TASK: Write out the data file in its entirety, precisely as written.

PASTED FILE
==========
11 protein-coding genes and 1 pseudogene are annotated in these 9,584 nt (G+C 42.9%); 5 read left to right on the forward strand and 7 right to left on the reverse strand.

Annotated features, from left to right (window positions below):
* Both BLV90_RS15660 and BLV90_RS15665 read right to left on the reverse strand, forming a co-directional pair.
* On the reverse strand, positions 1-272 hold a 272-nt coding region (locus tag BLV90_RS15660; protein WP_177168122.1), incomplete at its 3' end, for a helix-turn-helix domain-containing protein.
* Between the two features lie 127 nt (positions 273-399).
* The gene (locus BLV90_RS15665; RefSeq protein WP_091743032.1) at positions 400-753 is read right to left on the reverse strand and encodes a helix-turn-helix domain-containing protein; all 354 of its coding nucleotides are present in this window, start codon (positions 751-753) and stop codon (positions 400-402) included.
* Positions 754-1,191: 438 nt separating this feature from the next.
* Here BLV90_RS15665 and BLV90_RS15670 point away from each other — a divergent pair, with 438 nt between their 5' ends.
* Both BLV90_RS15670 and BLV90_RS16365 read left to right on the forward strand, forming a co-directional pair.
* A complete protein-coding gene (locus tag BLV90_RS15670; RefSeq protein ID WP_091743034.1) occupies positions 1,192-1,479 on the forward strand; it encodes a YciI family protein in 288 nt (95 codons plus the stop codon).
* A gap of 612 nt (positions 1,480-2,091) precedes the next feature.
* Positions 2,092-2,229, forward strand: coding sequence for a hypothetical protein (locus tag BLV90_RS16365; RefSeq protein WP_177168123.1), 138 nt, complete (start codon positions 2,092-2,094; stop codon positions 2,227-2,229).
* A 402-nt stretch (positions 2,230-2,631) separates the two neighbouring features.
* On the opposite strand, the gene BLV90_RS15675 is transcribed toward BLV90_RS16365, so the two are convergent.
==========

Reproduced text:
11 protein-coding genes and 1 pseudogene are annotated in these 9,584 nt (G+C 42.9%); 5 read left to right on the forward strand and 7 right to left on the reverse strand.

Annotated features, from left to right (window positions below):
* Both BLV90_RS15660 and BLV90_RS15665 read right to left on the reverse strand, forming a co-directional pair.
* On the reverse strand, positions 1-272 hold a 272-nt coding region (locus tag BLV90_RS15660; protein WP_177168122.1), incomplete at its 3' end, for a helix-turn-helix domain-containing protein.
* Between the two features lie 127 nt (positions 273-399).
* The gene (locus BLV90_RS15665; RefSeq protein WP_091743032.1) at positions 400-753 is read right to left on the reverse strand and encodes a helix-turn-helix domain-containing protein; all 354 of its coding nucleotides are present in this window, start codon (positions 751-753) and stop codon (positions 400-402) included.
* Positions 754-1,191: 438 nt separating this feature from the next.
* Here BLV90_RS15665 and BLV90_RS15670 point away from each other — a divergent pair, with 438 nt between their 5' ends.
* Both BLV90_RS15670 and BLV90_RS16365 read left to right on the forward strand, forming a co-directional pair.
* A complete protein-coding gene (locus tag BLV90_RS15670; RefSeq protein ID WP_091743034.1) occupies positions 1,192-1,479 on the forward strand; it encodes a YciI family protein in 288 nt (95 codons plus the stop codon).
* A gap of 612 nt (positions 1,480-2,091) precedes the next feature.
* Positions 2,092-2,229, forward strand: coding sequence for a hypothetical protein (locus tag BLV90_RS16365; RefSeq protein WP_177168123.1), 138 nt, complete (start codon positions 2,092-2,094; stop codon positions 2,227-2,229).
* A 402-nt stretch (positions 2,230-2,631) separates the two neighbouring features.
* On the opposite strand, the gene BLV90_RS15675 is transcribed toward BLV90_RS16365, so the two are convergent.